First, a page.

When you buy a motherboard with built-in features, you don’t have to worry about buying extra expansion cards. Most motherboards come with onboard audio as a standard feature.


You may need to consider the number of SATA ports you need when purchasing a motherboard. SATA ports allow you to connect optical drives and storage drives, such as SSDs and HDDs. Make sure your motherboard has all the SATA ports you need for all your drives.

Choosing a Graphics Card (GPU):

Here are some of the most common terms you will hear and what they mean regarding choosing a graphics card and your machine’s performance.

  • Memory: Your GPU features RAM (Random Access Memory). For 1080p gaming on high settings, you should have cards with at least 4GB of memory.
  • Memory Speed: A graphics card’s bandwidth or memory speed determines how fast it can process data. This is because cards can have the same amount of memory but at different speeds, which can result in significantly different performances.
  • Power Connection: Almost all dedicated graphics cards require more power than a PCIe slot can provide. A 6- or 8-pin power connector directly connects the PC’s power supply to the GPU.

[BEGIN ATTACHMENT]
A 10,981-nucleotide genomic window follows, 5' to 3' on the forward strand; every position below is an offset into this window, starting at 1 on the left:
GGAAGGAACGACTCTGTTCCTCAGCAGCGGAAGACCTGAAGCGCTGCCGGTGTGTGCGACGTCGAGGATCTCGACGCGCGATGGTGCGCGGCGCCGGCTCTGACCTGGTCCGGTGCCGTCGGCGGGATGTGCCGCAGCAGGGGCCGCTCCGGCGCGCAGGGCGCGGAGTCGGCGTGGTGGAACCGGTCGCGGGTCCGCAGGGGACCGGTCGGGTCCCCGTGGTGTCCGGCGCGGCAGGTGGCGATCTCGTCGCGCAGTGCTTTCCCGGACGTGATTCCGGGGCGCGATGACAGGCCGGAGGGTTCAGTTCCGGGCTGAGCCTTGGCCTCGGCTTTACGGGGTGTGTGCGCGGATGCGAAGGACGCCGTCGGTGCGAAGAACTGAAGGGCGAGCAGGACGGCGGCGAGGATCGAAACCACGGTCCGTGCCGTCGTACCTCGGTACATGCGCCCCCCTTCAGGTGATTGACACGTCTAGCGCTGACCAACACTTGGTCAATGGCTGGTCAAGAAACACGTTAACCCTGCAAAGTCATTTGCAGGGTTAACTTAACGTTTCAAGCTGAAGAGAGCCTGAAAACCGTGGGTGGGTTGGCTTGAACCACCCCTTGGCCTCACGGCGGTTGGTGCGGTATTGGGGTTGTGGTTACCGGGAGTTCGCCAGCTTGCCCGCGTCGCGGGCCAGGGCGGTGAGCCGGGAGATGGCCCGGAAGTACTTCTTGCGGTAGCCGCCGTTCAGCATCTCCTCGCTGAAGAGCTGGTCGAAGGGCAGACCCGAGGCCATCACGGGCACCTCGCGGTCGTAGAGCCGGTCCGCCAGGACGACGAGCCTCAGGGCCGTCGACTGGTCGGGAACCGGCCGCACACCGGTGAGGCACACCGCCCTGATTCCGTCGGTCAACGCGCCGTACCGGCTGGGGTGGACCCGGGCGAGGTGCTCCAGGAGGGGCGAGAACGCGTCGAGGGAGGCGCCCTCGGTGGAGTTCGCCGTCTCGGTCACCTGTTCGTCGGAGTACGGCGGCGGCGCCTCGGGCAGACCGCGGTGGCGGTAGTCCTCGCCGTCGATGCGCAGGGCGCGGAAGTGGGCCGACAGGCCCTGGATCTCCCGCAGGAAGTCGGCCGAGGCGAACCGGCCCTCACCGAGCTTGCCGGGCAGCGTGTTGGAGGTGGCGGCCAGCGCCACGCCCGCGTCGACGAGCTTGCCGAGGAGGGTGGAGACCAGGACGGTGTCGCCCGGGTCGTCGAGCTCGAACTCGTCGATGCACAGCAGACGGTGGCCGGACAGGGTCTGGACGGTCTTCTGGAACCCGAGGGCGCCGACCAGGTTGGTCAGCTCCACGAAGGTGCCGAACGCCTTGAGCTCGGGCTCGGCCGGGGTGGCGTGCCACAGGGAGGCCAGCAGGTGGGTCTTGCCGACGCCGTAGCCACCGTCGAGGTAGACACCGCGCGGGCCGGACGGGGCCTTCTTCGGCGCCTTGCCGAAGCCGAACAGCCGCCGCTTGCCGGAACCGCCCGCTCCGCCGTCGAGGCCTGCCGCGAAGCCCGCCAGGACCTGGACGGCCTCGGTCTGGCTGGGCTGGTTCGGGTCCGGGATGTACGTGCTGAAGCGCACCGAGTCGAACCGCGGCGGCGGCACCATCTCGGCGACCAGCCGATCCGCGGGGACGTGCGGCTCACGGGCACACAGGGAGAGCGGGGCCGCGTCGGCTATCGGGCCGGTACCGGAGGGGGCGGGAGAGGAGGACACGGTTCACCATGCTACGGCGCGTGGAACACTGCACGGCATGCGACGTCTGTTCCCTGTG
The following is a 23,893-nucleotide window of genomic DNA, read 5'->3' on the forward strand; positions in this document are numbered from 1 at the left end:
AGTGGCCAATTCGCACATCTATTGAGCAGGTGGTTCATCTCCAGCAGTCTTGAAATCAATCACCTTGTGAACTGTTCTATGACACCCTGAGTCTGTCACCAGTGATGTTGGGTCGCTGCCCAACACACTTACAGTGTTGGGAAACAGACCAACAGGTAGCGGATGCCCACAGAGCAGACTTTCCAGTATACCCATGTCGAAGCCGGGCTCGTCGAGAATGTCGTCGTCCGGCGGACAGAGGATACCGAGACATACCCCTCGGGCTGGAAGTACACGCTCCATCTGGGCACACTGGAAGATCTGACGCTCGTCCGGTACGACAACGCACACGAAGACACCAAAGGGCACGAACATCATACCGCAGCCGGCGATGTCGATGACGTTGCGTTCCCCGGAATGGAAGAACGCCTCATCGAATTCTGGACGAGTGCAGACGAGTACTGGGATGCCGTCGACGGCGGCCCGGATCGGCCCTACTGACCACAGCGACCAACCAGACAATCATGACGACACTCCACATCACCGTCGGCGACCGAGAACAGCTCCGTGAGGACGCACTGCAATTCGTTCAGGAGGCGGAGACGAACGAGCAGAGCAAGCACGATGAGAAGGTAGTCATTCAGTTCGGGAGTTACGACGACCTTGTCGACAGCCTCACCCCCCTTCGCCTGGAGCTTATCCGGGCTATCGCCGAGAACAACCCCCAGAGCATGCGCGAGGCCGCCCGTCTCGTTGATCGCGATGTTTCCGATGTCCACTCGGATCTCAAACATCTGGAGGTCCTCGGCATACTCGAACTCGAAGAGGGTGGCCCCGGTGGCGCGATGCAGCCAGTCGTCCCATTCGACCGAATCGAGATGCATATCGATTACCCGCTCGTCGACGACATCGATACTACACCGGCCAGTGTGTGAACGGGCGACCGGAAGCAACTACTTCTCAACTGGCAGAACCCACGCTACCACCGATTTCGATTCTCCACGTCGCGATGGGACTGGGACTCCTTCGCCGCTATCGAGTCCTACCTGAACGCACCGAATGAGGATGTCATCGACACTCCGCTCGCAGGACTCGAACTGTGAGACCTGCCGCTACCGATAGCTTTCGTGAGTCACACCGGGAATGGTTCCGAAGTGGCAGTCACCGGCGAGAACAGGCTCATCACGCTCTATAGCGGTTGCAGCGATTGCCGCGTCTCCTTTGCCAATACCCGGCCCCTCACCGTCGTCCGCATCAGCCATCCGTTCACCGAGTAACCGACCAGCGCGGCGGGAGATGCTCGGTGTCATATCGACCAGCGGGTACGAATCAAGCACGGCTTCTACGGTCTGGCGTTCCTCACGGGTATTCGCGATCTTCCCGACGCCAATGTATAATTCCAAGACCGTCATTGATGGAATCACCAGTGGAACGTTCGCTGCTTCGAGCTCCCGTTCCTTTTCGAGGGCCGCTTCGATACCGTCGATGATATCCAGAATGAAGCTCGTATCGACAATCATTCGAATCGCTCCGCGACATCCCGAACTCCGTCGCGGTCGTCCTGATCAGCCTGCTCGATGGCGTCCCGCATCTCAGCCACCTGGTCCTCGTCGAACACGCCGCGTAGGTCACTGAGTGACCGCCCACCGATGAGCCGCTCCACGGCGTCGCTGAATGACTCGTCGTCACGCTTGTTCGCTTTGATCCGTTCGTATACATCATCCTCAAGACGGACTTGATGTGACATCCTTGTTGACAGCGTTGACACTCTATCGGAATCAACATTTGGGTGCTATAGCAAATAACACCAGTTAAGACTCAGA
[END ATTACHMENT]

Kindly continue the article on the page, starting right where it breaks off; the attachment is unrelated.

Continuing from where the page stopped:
• TDP: TDP, or Thermal Design Power, is a specification that measures how much power a GPU draws and how much heat it generates.
  • Size: Your graphics card’s size is essential for many reasons, sometimes called the form factor. This is primarily due to the GPU needing to fit in your case.


When you understand your utilization and how to choose a CPU based on your usage, choosing the best CPU is a simple process. You should first consider the intended use of the CPU before determining your budget based on the other components you will need. Even though CPUs are vital, combining a fast chip with subpar graphics or a mechanical hard drive that rotates slowly (unless you don’t play games) makes little sense.

Most people recommend AMD only to those on a restricted budget, which is accurate but incomplete. AMD dominated the processor market in 2016 when its Ryzen line was introduced. With AMD processors, Intel’s closest rivals are now beaten in almost every benchmark, including gaming, where AMD routinely beats Intel.